In the end it took a war and an accident to end the service life of Pogo. During the Persian Gulf War of 1990 the Canadian Navy discovered the durability and reliability of rigid hull inflatable boats or RHIBs. Their findings led to a proposal to equip all of the Naval Reserve establishment with these boats to ensure a uniformity of craft. This would create a better support system for maintenance and operations. By 1993 HMCS Carleton was being offered the largest model or these craft if the Pogo was taken out of service. The final factor which beached Pogo was an accident at the Gatineau Marina which cracked her rudder skeg and split several of her deck welds. At this time the Pogo was operating out of the Rockcliffe Marina on the Ottawa River and was taken downriver to the Gatineau to put her into storage for the winter. While she was slung in the travel lift, one of her lifting lugs broke off and she fell stern first on to the pavement. Faced with either a repair bill or a new 21-foot RHIB, the decision on Pogo's future was soon settled.
When staff at the Canadian War Museum heard that Pogo was going to be taken out of service, they expressed a deep interest in obtaining her for the collection. The Museum indicated to the Navy that they would be pleased to accept Pogo due to her significant career working off the Labrador. She was transferred from the Department of National Defence to the Canadian War Museum in the summer of 1995.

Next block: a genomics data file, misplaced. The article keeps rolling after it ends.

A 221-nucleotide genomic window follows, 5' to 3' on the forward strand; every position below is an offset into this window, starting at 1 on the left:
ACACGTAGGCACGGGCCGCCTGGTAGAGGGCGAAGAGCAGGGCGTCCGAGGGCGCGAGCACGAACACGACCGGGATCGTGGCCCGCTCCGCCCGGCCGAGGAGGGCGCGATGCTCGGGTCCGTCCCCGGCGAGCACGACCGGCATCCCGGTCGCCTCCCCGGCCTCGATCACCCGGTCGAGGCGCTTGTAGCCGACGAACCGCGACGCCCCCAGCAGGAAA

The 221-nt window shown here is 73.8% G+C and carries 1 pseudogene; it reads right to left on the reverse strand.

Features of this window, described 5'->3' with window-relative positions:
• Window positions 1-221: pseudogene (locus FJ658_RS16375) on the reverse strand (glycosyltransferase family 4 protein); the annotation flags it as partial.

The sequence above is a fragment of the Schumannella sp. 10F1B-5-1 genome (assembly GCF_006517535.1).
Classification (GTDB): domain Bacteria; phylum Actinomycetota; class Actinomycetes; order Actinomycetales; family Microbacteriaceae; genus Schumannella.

* Canadian Military History, Volume 5, Number 2, Autumn 1996, pp.71-76.
1. Tony German, The Sea is at our Gates: The History of the Canadian Navy (Toronto: McClelland & Stewart) p.250.
3. Interview with Harold Fernberg, 2 August 1996. Mr. Fernberg spent two and a half years with Marine Industries Ltd. and was the hull designer for HMCS Labrador's auxiliary boats which Included the Pogo and two landing craft. Mr. Fernberg is the author's father and was a major source of information for this article.
4. Montreal Gazette, 12 June 1954.
5. T.A. Irvine, The Ice Was All Between (Toronto: Longmans, Green and Company, 1959), p.68.
6. Ibid., p.90.
7. Interview with Harold Fernberg
8. Quebec Chronicle-Telegraph, 27 September 1957.
9. Sharon Hobson, The Composition of Canada's Naval Fleet 1946-85 (Halifax, NS: Centre for Foreign Policy Studies, Dalhousie University, 1986), p. 29.
10. Thomas E. Appleton, Usque Ad Mare: A History of the Canadian Coast Guard and Marine Services (Ottawa: Department of Transport, 1968), p.182.
11. Interview with Patrick Warner. 7 August 1996. Mr. Warner is an employee of the Canadian Coast Guard and a former naval reserve Lieutenant. For several years he was the Boats Officer in charge of Pogo and all the small boats of HMCS Carleton.
12. The original Red Wing engine was replaced by a Perkins T6-354 marine diesel. The Perkins engine was also built as a Chrysler truck engine and, because the parts were interchangeable, an army truck mechanic could be tasked to make repairs.
Eric M. Fernberg is a history graduate from Concordia University, Montreal, and is employed as a cataloguer at the Canadian War Museum. Cliquez ici pour Répondre ou Transférer 4,77 Go (31 %) utilisés sur 15 Go Gérer Modalités - Confidentialité Dernière activité sur le compte : Il y a 0 minute Détails